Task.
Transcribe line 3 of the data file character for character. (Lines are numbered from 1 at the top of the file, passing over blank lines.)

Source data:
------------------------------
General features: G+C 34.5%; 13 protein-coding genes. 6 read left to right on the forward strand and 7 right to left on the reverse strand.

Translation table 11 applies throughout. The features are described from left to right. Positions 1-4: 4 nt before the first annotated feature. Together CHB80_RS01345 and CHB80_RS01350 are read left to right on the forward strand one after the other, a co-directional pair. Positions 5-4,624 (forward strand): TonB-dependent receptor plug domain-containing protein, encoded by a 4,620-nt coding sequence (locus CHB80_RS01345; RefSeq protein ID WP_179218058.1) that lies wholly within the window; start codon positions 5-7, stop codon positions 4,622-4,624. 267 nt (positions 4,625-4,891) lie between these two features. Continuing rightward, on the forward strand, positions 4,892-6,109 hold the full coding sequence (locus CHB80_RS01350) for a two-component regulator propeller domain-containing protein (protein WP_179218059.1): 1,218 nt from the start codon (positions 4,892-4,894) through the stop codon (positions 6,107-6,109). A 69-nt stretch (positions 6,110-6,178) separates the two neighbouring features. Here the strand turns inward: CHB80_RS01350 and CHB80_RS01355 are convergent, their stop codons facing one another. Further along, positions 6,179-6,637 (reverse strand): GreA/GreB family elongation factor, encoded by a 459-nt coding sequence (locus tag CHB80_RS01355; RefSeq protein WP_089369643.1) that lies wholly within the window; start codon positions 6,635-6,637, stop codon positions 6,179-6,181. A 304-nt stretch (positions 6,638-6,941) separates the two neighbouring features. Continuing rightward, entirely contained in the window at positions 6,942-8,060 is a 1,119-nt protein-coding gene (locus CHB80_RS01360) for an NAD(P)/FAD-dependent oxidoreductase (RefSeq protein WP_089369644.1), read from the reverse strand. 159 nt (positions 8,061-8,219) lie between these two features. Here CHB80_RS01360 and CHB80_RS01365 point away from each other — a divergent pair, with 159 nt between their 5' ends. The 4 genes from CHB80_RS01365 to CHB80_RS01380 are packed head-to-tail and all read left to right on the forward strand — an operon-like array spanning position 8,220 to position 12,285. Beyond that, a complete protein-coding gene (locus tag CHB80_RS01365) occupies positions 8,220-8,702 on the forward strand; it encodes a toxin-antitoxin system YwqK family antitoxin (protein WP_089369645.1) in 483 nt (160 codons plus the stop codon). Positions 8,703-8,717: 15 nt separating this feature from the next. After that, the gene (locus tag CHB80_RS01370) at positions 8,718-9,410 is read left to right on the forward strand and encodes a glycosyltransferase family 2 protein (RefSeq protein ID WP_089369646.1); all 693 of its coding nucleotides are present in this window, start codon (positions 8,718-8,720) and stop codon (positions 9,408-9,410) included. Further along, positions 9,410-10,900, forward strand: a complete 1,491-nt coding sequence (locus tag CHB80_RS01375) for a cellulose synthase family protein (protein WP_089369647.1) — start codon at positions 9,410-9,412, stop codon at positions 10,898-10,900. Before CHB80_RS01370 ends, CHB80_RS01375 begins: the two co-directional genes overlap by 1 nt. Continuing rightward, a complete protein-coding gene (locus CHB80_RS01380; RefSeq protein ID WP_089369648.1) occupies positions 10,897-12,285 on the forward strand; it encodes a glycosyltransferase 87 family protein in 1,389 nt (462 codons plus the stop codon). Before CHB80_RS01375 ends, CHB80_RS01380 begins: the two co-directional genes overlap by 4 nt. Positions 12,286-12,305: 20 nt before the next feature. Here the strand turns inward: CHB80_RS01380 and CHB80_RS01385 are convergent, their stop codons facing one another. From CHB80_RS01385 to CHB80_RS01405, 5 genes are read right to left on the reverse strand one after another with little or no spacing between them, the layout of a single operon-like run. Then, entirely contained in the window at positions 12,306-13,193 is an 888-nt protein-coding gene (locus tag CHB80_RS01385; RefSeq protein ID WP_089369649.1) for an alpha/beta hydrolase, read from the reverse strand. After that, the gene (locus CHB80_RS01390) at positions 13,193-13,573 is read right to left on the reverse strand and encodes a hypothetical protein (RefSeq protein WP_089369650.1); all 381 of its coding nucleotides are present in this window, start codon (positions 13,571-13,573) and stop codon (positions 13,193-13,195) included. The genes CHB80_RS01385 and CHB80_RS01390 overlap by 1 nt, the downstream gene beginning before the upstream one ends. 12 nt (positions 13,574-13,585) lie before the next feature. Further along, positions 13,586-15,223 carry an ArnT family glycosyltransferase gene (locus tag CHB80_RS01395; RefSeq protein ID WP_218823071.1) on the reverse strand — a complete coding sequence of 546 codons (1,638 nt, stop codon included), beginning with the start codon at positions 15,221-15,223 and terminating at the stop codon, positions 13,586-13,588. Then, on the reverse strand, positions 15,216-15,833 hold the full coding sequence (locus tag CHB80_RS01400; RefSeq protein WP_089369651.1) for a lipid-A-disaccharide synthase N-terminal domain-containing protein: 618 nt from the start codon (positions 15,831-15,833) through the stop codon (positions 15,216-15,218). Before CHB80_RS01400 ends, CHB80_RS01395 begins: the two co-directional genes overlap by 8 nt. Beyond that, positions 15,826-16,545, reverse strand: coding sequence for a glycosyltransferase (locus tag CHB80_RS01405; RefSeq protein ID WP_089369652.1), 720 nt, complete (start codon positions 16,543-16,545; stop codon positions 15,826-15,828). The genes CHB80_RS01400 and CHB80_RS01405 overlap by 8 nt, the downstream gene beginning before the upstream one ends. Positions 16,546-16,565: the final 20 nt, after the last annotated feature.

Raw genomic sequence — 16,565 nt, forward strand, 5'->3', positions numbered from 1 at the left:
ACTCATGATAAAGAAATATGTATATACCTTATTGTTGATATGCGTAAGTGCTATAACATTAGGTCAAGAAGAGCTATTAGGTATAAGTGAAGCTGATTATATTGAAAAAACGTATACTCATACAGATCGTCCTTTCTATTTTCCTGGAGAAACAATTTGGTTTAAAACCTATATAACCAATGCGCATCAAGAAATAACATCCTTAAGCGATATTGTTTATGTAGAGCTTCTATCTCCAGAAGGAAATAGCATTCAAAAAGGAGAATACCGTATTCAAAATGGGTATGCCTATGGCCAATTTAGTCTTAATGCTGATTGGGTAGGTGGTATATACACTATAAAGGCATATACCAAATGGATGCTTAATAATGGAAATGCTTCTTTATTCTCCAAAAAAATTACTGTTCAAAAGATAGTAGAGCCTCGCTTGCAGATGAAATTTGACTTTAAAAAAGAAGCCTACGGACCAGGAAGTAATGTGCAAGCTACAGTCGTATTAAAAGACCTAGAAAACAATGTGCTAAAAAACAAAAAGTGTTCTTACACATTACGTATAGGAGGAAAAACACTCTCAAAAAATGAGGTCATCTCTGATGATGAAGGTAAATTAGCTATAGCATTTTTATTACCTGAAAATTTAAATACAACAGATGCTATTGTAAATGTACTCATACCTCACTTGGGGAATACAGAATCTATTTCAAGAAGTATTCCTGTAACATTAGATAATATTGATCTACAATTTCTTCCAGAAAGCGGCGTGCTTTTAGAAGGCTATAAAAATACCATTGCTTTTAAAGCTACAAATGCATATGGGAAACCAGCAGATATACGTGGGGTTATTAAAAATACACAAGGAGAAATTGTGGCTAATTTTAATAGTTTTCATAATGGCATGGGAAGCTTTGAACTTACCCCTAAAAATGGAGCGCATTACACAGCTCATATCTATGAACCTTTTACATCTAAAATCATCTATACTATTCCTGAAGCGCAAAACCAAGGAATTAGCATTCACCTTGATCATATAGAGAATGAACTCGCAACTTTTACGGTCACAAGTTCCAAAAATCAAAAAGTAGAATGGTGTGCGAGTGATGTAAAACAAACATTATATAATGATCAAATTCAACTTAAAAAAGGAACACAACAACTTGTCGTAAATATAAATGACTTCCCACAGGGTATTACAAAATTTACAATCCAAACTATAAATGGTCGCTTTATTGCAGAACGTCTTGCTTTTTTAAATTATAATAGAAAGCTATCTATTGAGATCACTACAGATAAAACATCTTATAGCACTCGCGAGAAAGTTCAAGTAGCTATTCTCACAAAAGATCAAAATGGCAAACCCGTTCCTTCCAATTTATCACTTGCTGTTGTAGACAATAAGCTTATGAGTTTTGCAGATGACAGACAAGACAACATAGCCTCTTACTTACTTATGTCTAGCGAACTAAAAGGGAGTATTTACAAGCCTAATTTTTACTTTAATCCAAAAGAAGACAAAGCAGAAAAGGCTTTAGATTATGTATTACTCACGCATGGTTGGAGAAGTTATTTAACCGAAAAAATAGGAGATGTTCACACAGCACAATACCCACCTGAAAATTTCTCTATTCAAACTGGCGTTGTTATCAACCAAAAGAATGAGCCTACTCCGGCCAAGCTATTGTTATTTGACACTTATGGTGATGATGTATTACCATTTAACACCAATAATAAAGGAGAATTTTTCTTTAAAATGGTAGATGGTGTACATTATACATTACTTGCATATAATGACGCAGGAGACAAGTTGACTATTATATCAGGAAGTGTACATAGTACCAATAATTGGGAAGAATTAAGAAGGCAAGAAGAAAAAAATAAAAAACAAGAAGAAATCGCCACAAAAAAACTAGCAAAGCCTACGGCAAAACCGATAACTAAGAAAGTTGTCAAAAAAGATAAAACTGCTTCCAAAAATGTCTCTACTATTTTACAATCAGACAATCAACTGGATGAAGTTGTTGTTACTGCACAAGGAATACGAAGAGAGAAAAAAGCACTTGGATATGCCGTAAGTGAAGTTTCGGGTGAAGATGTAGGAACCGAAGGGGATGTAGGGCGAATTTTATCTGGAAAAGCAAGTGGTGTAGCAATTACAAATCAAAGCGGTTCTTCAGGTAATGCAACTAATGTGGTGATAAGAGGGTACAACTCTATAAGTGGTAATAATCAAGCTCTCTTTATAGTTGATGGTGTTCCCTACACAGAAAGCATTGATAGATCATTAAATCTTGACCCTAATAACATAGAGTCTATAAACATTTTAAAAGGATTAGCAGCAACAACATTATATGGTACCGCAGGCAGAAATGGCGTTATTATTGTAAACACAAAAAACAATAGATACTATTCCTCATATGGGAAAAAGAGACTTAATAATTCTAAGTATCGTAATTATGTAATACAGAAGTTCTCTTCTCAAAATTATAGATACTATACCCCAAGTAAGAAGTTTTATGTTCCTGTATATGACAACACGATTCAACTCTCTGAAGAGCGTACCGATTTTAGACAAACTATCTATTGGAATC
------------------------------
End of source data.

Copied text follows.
Raw genomic sequence — 16,565 nt, forward strand, 5'->3', positions numbered from 1 at the left: